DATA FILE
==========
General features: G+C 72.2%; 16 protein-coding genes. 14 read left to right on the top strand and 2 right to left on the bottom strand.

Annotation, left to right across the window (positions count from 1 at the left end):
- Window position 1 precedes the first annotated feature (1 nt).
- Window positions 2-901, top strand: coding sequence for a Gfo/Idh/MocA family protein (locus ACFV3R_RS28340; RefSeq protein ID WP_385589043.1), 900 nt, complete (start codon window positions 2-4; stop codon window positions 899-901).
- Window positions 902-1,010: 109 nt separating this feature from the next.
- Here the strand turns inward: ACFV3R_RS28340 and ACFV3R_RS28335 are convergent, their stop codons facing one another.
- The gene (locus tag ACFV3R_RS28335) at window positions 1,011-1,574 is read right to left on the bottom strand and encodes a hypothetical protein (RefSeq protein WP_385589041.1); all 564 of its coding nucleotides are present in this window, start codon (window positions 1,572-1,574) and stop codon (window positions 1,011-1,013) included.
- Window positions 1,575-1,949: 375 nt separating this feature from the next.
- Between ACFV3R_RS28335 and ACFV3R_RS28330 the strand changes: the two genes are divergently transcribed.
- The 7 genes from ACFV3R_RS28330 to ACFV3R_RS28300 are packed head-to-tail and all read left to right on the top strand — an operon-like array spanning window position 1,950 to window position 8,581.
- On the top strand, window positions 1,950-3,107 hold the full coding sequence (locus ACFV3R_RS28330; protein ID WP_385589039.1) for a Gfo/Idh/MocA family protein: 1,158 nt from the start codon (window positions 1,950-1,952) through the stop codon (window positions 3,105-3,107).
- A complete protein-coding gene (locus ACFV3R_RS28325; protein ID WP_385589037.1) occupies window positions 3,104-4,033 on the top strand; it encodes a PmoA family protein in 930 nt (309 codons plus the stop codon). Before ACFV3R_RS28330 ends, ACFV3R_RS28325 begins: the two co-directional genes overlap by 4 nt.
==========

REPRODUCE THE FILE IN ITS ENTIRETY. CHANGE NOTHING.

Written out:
General features: G+C 72.2%; 16 protein-coding genes. 14 read left to right on the top strand and 2 right to left on the bottom strand.

Annotation, left to right across the window (positions count from 1 at the left end):
- Window position 1 precedes the first annotated feature (1 nt).
- Window positions 2-901, top strand: coding sequence for a Gfo/Idh/MocA family protein (locus ACFV3R_RS28340; RefSeq protein ID WP_385589043.1), 900 nt, complete (start codon window positions 2-4; stop codon window positions 899-901).
- Window positions 902-1,010: 109 nt separating this feature from the next.
- Here the strand turns inward: ACFV3R_RS28340 and ACFV3R_RS28335 are convergent, their stop codons facing one another.
- The gene (locus tag ACFV3R_RS28335) at window positions 1,011-1,574 is read right to left on the bottom strand and encodes a hypothetical protein (RefSeq protein WP_385589041.1); all 564 of its coding nucleotides are present in this window, start codon (window positions 1,572-1,574) and stop codon (window positions 1,011-1,013) included.
- Window positions 1,575-1,949: 375 nt separating this feature from the next.
- Between ACFV3R_RS28335 and ACFV3R_RS28330 the strand changes: the two genes are divergently transcribed.
- The 7 genes from ACFV3R_RS28330 to ACFV3R_RS28300 are packed head-to-tail and all read left to right on the top strand — an operon-like array spanning window position 1,950 to window position 8,581.
- On the top strand, window positions 1,950-3,107 hold the full coding sequence (locus ACFV3R_RS28330; protein ID WP_385589039.1) for a Gfo/Idh/MocA family protein: 1,158 nt from the start codon (window positions 1,950-1,952) through the stop codon (window positions 3,105-3,107).
- A complete protein-coding gene (locus ACFV3R_RS28325; protein ID WP_385589037.1) occupies window positions 3,104-4,033 on the top strand; it encodes a PmoA family protein in 930 nt (309 codons plus the stop codon). Before ACFV3R_RS28330 ends, ACFV3R_RS28325 begins: the two co-directional genes overlap by 4 nt.